When Steven Jarrett was young, he loved to play with interactive toys such as K’NEX, Bionicles, LEGO and anything else he could use to build. He liked putting things together and figuring out solutions to mechanical problems. In the 11th grade, Jarrett was excited to learn that a robotics team would be created at his school. After joining the team, Jarrett quickly developed a fondness for tackling the challenges of the competition and coming up with solutions. This excitement for robotics and problem solving led Jarrett to pursue a degree in mechanical engineering with a minor in computer science from Utah State University.
Jarrett is an alumnus of the U.S Department of Energy (DOE) Energy Efficiency & Renewable Energy (EERE) Robotics Internship Program. The Robotics Internship Program is an opportunity for college students and recent graduates to intern with public agencies and private companies for the continued development of the robotics technical and engineering workforce.
Jarrett heard about the EERE Robotics program from his academic advisor at Utah State University. “Applying for the internship was my chance to begin the career I hoped for,” Jarrett said. He noted that as he reviewed the application, he believed that the program would be enjoyable, but it was the valuable potential experience that captured his attention. Jarrett knew that he wanted to have a career in the field of robotics, but needed relevant experience to get started. The EERE Robotics Internship was able to help him achieve this goal.
During his internship, Jarrett was a part of the Structural Macromolecular Biology (SMB) group at the Stanford Synchrotron Radiation Lightsource (SSRL) at SLAC National Accelerator Laboratory. Within this group, he was able to collaborate remotely with his peers and field experts to gain additional knowledge about the robotics field.
Under the guidance of his mentor, Aina Cohen, Jarrett’s main research goal was to complete the design of an ultraviolet fluorescence microscope which would be used to locate protein crystals within samples on the beamlines at SSRL. Previous interns within the program had already begun the process of designing the working microscope, but Jarrett was challenged with reviewing and improving upon their design. Jarrett did this through increasing the field of view, getting a brighter image of the sample and adjusting the internal design of the device to be more mechanically robust.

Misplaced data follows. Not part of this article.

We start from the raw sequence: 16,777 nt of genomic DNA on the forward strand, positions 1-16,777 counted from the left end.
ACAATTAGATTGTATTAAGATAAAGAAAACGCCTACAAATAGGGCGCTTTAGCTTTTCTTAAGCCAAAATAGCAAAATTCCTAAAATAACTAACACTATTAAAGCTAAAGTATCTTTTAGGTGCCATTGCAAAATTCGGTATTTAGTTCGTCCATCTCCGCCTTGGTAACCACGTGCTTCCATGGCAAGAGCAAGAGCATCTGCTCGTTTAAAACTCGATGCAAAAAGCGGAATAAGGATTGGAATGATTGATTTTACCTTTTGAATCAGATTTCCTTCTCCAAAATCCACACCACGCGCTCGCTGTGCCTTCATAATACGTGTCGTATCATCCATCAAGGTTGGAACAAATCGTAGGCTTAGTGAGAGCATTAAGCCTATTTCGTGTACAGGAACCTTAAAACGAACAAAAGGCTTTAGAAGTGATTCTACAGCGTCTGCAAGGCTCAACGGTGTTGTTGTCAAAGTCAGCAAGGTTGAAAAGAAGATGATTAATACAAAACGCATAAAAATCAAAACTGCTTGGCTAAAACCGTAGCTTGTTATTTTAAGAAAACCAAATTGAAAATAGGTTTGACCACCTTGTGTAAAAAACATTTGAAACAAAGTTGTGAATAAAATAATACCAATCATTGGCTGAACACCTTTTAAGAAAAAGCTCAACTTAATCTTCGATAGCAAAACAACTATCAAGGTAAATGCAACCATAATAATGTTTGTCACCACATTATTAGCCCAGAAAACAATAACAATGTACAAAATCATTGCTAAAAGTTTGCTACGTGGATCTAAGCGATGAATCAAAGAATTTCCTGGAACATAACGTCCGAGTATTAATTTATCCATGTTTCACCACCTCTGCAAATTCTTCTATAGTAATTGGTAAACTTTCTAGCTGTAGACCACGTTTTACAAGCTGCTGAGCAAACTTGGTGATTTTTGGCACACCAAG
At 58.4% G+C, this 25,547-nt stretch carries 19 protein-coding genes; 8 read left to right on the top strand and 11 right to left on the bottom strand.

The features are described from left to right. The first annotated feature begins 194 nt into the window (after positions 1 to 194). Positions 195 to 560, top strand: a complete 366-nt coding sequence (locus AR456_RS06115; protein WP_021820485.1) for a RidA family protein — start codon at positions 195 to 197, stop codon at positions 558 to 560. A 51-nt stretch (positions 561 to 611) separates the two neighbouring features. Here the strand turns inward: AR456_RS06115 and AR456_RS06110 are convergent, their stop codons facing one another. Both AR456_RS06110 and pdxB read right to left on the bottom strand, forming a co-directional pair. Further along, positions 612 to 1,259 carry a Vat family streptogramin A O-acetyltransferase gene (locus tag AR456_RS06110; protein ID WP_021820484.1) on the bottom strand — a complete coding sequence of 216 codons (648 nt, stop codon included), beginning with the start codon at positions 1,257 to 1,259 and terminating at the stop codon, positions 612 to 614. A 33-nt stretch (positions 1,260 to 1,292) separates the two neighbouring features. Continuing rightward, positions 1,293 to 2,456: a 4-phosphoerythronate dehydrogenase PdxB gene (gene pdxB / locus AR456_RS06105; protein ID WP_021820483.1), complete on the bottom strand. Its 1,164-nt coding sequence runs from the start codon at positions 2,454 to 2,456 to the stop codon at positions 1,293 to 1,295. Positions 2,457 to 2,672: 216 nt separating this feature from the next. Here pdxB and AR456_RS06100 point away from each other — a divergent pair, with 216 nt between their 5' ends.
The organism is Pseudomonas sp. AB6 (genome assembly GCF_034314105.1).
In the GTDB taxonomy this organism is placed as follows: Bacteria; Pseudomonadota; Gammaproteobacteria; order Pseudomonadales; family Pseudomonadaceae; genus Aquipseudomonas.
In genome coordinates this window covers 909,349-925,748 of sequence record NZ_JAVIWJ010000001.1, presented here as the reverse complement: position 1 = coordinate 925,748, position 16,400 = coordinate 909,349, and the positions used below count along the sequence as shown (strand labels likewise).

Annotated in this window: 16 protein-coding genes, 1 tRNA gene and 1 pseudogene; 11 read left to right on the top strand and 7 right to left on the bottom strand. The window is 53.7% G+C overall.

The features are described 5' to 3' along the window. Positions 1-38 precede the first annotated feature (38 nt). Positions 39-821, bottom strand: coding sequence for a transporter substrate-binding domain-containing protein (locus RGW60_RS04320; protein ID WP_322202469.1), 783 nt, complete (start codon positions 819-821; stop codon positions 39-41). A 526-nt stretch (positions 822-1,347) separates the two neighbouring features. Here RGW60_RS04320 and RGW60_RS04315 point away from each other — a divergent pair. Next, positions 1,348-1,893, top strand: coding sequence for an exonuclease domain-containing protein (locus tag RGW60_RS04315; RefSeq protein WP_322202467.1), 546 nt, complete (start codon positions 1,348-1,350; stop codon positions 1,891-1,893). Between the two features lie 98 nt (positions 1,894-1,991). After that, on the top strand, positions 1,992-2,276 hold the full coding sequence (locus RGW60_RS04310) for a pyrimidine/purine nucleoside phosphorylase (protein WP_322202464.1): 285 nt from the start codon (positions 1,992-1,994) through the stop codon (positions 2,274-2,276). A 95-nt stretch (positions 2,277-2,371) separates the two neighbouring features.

Jarrett gained skills in communication, writing, optics and mechanical design during his internship. Learning about collaboration may be the most important skill he learned, though.
“I’m finding that there is still more to learn about working with others that I need to understand to be successful, so every little bit of experience I got working with others was well worth it to help me prepare for my career,” said Jarrett.
Although Jarrett primarily applied to the program with the intent to gain experience in robotics, he appreciates the opportunity to learn about other fields of research. “It was amazing to me to learn from world-class scientists about the work they do at SLAC. I remember sitting and watching one of the scientists practice a presentation on his research intended for others in his field and realizing that he was solving a mechanical problem – something I could relate with!” he shared.
Jarrett recommends the EERE Robotics Internship Program and is grateful for his research opportunity in an environment where learning was encouraged. After completing his internship, Jarrett had goals of completing his thesis and gaining a full-time role in the field of robotics and automation. “I am grateful to say that both of those goals have happened!” he reported. Moving forward, Jarrett hopes to help those around him in family, career, church and community. Because of what he has been given, he hopes to also give to others.
The EERE Energy Storage Internship Program is funded by the U.S. Department of Energy (DOE) and administered through the Oak Ridge Institute for Science and Education (ORISE). ORISE is managed for DOE by Oak Ridge Associated Universities (ORAU).